Microsoft Office Tutorials and References
In Depth Information
Entering and Altering Table Fields
Deciding how the data in fields is displayed
To decide how numbers, times, dates, currency
values, and Yes/No data are displayed in fields,
go to the General tab in the Field Properties part
of the Design view and choose an option on the
Format drop-down list. The display options are
useful indeed. Choose the Currency format,
for example, and you don’t have to enter the
dollar signs or commas when you enter a dollar
figure in the field because the dollar sign and
commas are entered for you.
Moreover, you can create a format of your own
by entering these placeholder symbols in the
Format text box:
@ (at symbol): A character or space is
required. For example, @@@@-@@ inserts
a hyphen between the first set of numbers
and the second. You don’t have to enter the
hyphen, only the text or numbers.
& (ampersand): A character or space is
optional. For example, @@@@@-&&&&
in a ZIP Code field tells Access that either
entry is correct, a five-character ZIP code
or a five-character plus the four extra
characters ZIP code.
> (right bracket): Displays all characters in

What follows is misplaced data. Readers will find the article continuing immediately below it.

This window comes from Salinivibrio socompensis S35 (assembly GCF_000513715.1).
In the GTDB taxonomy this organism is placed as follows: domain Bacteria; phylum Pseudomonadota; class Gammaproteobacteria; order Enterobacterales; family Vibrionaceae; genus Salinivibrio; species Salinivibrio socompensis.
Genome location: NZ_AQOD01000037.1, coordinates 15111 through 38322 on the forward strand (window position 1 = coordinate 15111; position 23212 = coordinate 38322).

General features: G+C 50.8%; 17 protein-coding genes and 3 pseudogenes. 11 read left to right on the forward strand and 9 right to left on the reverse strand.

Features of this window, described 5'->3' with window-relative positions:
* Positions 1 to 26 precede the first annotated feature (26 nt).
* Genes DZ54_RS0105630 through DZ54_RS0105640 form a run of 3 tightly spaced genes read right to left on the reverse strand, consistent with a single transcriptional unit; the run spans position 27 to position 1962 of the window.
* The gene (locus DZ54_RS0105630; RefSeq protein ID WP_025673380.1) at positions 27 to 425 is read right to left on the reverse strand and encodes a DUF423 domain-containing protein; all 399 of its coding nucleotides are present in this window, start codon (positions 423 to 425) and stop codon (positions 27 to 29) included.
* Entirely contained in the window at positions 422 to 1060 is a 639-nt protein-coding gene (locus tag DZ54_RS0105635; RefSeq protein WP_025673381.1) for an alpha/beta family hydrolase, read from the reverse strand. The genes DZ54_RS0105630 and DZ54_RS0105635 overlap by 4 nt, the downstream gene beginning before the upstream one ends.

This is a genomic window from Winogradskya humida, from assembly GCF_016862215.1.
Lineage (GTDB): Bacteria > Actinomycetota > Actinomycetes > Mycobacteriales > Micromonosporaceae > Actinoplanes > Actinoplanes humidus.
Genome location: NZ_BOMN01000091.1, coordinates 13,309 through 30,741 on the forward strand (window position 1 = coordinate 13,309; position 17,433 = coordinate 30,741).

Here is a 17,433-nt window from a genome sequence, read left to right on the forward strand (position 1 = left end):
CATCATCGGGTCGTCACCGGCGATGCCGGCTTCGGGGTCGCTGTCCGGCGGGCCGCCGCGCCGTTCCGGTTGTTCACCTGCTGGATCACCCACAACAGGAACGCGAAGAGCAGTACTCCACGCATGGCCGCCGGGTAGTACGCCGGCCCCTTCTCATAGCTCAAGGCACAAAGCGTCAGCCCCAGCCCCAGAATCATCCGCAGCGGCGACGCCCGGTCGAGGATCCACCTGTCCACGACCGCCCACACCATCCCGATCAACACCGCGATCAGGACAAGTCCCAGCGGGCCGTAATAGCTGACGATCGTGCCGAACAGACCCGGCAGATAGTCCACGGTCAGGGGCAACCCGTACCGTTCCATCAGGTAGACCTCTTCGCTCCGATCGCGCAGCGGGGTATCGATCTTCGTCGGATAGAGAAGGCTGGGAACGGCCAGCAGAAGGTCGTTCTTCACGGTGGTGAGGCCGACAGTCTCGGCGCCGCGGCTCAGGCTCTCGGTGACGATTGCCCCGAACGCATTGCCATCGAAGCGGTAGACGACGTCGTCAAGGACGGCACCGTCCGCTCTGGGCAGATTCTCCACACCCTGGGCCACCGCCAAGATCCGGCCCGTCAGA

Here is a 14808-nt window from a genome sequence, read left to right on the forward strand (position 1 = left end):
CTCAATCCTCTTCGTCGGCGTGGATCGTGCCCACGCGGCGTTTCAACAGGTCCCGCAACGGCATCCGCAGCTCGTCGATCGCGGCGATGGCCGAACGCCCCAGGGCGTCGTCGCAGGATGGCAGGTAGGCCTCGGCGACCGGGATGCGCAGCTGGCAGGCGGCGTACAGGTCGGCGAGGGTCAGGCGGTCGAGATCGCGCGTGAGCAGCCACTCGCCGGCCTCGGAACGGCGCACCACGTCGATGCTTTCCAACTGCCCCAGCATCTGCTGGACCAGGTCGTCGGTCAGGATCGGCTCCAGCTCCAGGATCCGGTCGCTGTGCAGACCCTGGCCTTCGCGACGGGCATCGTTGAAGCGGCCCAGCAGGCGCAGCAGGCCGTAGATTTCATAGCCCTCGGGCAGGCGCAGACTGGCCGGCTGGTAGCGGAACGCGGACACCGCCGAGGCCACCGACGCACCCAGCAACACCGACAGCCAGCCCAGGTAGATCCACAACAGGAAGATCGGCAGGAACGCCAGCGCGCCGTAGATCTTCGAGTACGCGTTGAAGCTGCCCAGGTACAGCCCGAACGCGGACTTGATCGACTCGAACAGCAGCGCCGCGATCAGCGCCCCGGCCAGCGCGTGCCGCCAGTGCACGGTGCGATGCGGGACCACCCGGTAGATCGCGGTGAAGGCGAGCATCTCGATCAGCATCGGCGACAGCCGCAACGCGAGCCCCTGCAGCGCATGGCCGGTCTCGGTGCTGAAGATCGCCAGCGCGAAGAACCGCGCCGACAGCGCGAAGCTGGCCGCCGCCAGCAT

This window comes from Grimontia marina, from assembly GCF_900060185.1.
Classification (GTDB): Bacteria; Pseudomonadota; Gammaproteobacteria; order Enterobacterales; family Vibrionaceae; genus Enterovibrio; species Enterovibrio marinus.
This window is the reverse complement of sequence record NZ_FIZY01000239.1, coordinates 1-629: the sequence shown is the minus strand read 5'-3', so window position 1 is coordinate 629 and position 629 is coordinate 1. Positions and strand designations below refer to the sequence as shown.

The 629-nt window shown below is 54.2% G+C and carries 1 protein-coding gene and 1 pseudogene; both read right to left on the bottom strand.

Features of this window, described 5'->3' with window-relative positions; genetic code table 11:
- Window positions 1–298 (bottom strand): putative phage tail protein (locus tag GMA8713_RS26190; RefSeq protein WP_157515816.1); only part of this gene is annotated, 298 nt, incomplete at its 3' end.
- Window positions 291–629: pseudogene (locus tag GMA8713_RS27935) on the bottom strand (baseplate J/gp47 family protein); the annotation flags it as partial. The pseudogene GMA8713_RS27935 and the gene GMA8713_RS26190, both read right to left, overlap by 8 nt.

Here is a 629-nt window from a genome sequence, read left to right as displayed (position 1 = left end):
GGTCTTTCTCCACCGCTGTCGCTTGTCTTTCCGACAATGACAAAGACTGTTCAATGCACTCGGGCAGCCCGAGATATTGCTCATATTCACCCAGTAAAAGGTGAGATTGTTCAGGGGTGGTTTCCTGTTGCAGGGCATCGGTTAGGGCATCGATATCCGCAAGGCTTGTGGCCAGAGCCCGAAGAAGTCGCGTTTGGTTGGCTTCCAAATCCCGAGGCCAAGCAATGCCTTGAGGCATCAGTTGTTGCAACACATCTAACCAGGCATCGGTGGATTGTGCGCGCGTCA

the field as uppercase. Merely by entering
this symbol in the Format text box, you can
display all entries in the field as uppercase
without the data-entry clerk having to hold
down the Shift or Caps Lock key.
< (left bracket): Displays all characters in
the field as lowercase.
Designating the primary key field
As I explain in Chapter 1 of this mini-book, no database table is complete
without a primary key field. The primary key field identifies which field in
the table is unique and contains data that differs from record to record.
Duplicate values and null values can’t be entered in the primary key field.
(A null value indicates a missing or unknown value.) Choosing a primary
key field is so important that Access doesn’t let you close a table unless you
choose one.
If no field in your table holds one-of-a-kind data that is different from record
to record, get around the problem with one of these techniques:
The AutoNumber data type: Create a new field, give it a name, choose
AutoNumber from the Data Type drop-down list (refer to Figure 2-3),
and make your new field the primary key field. This way, when you
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